9 Ways to Make Housing for People

9 Ways icons in two rows, with DBA logo at the bottom right
We have crystallized our design approach into a suite of complementary strategies—ranging in scale from urban to intimate—that guide us at every step of the design process and can support others in their design thinking.

Layered together, these “9 Ways to Make Housing for People” combine to heighten the effectiveness, utility, comfort, and enjoyment of a completed building or community. These strategies range from structural to sensorial, enhancing the building experience for residents and neighbors alike. 

This framework is fundamental to our practice and ensures that care is taken and expressed—and pursued with tenacity and joy—at every level. We find it equally applicable across typologies, scales, and regions. While not every Way is represented in every project, all of our designs are informed by these principles and the possibilities they represent.

While you may not incorporate all of them into your project, keeping these principles in mind—as an inspiration and guide—will absolutely result in a better building. 

Reweave the Urban Fabric

Create, repair, and enhance connections within existing neighborhoods. 

Whenever you build in an urban environment, your project will be impacted by the physical and social surroundings of the site and will need to respond to these conditions. At the outset of any project, it is important to recognize the larger opportunity at hand: Any new building in a city has the chance to make a positive outward impact as well—to reweave or weave into what is there. Whether you are designing a community or a single building, look at your site with the widest vision possible, through the lens of an urban designer. Especially with new housing, there’s a not-to-be-missed chance to ask, “What does this place need to stay vibrant or be brought back to life? How can this building anchor, repair, or support this neighborhood?” Look closely on both sides of the property line to extend your building’s influence and uplift its environs. Reweaving takes place incrementally over time, and every thoughtful, responsive, and proactive building enables better development to follow.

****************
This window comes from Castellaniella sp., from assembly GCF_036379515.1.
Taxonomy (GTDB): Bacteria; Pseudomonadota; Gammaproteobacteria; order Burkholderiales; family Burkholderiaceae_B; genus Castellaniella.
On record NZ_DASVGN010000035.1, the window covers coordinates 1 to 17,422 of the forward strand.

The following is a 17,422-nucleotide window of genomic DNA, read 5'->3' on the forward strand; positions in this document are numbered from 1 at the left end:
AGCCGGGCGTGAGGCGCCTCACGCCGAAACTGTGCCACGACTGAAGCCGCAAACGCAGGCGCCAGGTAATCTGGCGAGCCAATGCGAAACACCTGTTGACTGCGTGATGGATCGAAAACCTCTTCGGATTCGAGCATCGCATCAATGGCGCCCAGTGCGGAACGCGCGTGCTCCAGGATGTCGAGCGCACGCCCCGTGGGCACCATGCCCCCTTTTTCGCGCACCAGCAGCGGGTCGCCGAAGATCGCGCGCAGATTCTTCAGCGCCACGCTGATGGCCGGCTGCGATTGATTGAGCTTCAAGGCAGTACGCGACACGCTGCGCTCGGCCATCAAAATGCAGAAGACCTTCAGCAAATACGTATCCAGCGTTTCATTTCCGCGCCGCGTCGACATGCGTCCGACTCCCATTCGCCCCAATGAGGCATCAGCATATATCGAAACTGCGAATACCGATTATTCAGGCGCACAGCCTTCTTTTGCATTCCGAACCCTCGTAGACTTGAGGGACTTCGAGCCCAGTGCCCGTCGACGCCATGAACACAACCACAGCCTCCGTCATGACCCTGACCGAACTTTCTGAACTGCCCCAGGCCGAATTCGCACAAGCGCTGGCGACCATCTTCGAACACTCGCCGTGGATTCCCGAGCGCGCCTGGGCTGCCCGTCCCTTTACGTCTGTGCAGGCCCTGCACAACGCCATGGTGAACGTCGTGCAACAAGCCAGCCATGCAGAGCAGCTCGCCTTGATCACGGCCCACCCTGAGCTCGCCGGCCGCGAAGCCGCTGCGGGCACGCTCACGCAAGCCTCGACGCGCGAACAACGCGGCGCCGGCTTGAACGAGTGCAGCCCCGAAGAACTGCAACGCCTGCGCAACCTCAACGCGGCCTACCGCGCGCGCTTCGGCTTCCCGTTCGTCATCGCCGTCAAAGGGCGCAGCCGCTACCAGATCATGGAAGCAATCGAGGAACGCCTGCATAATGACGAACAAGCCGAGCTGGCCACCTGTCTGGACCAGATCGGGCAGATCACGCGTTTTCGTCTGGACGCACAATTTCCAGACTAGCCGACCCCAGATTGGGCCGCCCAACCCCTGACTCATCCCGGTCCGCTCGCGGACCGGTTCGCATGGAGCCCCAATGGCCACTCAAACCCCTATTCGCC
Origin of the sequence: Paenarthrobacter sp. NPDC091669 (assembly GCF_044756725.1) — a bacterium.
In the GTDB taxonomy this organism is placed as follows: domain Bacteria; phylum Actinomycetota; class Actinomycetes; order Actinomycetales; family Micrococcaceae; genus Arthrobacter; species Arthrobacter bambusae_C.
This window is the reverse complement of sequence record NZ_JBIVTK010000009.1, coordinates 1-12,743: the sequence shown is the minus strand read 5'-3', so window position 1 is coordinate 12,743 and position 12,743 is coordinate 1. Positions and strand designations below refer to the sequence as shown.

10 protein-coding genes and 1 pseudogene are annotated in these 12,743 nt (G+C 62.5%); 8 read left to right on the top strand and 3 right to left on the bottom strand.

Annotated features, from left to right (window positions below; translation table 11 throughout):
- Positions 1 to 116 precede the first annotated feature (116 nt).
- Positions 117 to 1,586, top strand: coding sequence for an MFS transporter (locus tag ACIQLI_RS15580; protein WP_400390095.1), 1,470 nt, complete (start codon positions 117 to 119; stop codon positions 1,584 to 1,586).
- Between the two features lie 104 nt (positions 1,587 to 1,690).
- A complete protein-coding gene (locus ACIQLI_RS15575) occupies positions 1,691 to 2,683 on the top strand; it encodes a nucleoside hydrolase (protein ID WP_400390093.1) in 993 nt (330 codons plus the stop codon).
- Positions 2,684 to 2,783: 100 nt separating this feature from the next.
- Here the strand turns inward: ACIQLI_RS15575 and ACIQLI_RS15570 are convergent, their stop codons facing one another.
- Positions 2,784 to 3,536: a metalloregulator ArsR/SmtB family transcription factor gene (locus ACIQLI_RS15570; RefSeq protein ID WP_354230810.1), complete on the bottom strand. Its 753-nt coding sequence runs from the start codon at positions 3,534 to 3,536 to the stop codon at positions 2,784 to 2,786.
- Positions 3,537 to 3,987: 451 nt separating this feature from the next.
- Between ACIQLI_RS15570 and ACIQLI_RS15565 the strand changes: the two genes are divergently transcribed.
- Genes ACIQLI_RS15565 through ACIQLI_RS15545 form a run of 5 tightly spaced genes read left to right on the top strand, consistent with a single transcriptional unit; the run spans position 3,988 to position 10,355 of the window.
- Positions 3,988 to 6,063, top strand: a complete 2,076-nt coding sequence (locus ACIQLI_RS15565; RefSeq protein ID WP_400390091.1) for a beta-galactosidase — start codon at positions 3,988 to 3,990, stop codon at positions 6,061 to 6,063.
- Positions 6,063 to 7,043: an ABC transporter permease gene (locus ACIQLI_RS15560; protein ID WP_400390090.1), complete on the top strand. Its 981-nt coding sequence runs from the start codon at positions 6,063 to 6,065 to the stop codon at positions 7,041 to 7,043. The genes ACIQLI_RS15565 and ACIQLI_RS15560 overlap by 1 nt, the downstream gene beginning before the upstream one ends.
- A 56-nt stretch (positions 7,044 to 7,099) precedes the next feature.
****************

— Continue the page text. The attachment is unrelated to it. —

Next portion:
Make Big Moves

Design a bold and interesting building form.

The opportunity to impact the character and quality of a neighborhood with a new building is a rare chance rich with possibility. One big move—a push, a pull, a curve, a break—defines the shape of a building and the way it relates to the street. This strong gesture sets the direction for the design, and all decisions and details follow from there. A robust architectural form—having “good bones”—distinguishes a building without relying on specific or expensive materials to make a splash. Material choices and other details can often end up on the chopping block when costs get high. Commit to a big move that makes its impact structurally—the benefits will be preserved through the entire development process, no matter what happens.

A Little Goes a Long Way

Concentrate premium materials at points of shared enjoyment. Keep it simple everywhere else.

No matter the size, location, or typology, buildings have budgets— and those budgets are often smaller than ideal. You have to spend the money you have wisely and purposefully. High-visibility spots and areas with strong communal use are prime sites for a jewel or treasure—an enhanced feature, material, or finish that truly elevates the experience of the building. Create focal points and find opportunities to impact the most people, the most often. Premium moments show the residents that the building was designed thoughtfully—with care, not cost. When people feel valued, they in turn value a place, which supports its resilience over time.

Activate the Edges